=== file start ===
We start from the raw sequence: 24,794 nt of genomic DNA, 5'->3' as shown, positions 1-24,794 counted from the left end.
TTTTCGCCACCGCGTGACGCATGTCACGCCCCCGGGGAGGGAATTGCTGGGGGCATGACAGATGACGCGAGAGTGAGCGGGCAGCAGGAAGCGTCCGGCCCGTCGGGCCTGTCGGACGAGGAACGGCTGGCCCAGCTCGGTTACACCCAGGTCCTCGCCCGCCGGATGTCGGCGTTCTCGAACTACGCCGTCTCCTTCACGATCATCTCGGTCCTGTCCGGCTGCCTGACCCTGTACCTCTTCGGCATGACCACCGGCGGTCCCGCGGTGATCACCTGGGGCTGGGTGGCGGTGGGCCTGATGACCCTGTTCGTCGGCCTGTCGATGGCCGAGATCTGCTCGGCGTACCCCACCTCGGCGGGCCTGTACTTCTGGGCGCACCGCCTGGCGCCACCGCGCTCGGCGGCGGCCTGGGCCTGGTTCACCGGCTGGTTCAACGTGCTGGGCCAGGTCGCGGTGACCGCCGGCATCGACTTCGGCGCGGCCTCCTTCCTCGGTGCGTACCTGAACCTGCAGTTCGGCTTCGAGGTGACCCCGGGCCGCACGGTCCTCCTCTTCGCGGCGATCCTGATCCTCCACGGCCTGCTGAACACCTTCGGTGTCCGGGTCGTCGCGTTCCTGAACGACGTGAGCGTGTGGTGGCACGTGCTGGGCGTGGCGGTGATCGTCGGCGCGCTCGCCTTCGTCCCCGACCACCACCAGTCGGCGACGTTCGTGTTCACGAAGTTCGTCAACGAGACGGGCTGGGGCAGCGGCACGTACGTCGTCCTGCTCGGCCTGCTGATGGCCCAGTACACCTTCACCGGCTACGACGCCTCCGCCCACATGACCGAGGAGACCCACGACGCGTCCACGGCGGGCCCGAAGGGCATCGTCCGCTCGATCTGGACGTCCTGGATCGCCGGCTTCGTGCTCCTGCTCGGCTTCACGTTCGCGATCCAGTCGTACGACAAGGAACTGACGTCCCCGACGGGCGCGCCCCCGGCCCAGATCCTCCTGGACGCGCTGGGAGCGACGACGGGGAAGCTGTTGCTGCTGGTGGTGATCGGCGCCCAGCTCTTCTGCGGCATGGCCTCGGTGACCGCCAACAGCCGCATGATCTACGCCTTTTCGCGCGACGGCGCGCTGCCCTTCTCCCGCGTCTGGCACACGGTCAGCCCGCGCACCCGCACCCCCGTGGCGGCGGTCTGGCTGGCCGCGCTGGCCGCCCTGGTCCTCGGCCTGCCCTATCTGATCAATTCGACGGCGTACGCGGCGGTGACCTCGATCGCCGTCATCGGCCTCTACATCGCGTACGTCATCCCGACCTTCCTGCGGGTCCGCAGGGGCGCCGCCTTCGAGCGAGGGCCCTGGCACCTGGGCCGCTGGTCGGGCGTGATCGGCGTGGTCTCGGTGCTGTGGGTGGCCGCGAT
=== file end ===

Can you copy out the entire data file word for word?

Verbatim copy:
We start from the raw sequence: 24,794 nt of genomic DNA, 5'->3' as shown, positions 1-24,794 counted from the left end.
TTTTCGCCACCGCGTGACGCATGTCACGCCCCCGGGGAGGGAATTGCTGGGGGCATGACAGATGACGCGAGAGTGAGCGGGCAGCAGGAAGCGTCCGGCCCGTCGGGCCTGTCGGACGAGGAACGGCTGGCCCAGCTCGGTTACACCCAGGTCCTCGCCCGCCGGATGTCGGCGTTCTCGAACTACGCCGTCTCCTTCACGATCATCTCGGTCCTGTCCGGCTGCCTGACCCTGTACCTCTTCGGCATGACCACCGGCGGTCCCGCGGTGATCACCTGGGGCTGGGTGGCGGTGGGCCTGATGACCCTGTTCGTCGGCCTGTCGATGGCCGAGATCTGCTCGGCGTACCCCACCTCGGCGGGCCTGTACTTCTGGGCGCACCGCCTGGCGCCACCGCGCTCGGCGGCGGCCTGGGCCTGGTTCACCGGCTGGTTCAACGTGCTGGGCCAGGTCGCGGTGACCGCCGGCATCGACTTCGGCGCGGCCTCCTTCCTCGGTGCGTACCTGAACCTGCAGTTCGGCTTCGAGGTGACCCCGGGCCGCACGGTCCTCCTCTTCGCGGCGATCCTGATCCTCCACGGCCTGCTGAACACCTTCGGTGTCCGGGTCGTCGCGTTCCTGAACGACGTGAGCGTGTGGTGGCACGTGCTGGGCGTGGCGGTGATCGTCGGCGCGCTCGCCTTCGTCCCCGACCACCACCAGTCGGCGACGTTCGTGTTCACGAAGTTCGTCAACGAGACGGGCTGGGGCAGCGGCACGTACGTCGTCCTGCTCGGCCTGCTGATGGCCCAGTACACCTTCACCGGCTACGACGCCTCCGCCCACATGACCGAGGAGACCCACGACGCGTCCACGGCGGGCCCGAAGGGCATCGTCCGCTCGATCTGGACGTCCTGGATCGCCGGCTTCGTGCTCCTGCTCGGCTTCACGTTCGCGATCCAGTCGTACGACAAGGAACTGACGTCCCCGACGGGCGCGCCCCCGGCCCAGATCCTCCTGGACGCGCTGGGAGCGACGACGGGGAAGCTGTTGCTGCTGGTGGTGATCGGCGCCCAGCTCTTCTGCGGCATGGCCTCGGTGACCGCCAACAGCCGCATGATCTACGCCTTTTCGCGCGACGGCGCGCTGCCCTTCTCCCGCGTCTGGCACACGGTCAGCCCGCGCACCCGCACCCCCGTGGCGGCGGTCTGGCTGGCCGCGCTGGCCGCCCTGGTCCTCGGCCTGCCCTATCTGATCAATTCGACGGCGTACGCGGCGGTGACCTCGATCGCCGTCATCGGCCTCTACATCGCGTACGTCATCCCGACCTTCCTGCGGGTCCGCAGGGGCGCCGCCTTCGAGCGAGGGCCCTGGCACCTGGGCCGCTGGTCGGGCGTGATCGGCGTGGTCTCGGTGCTGTGGGTGGCCGCGAT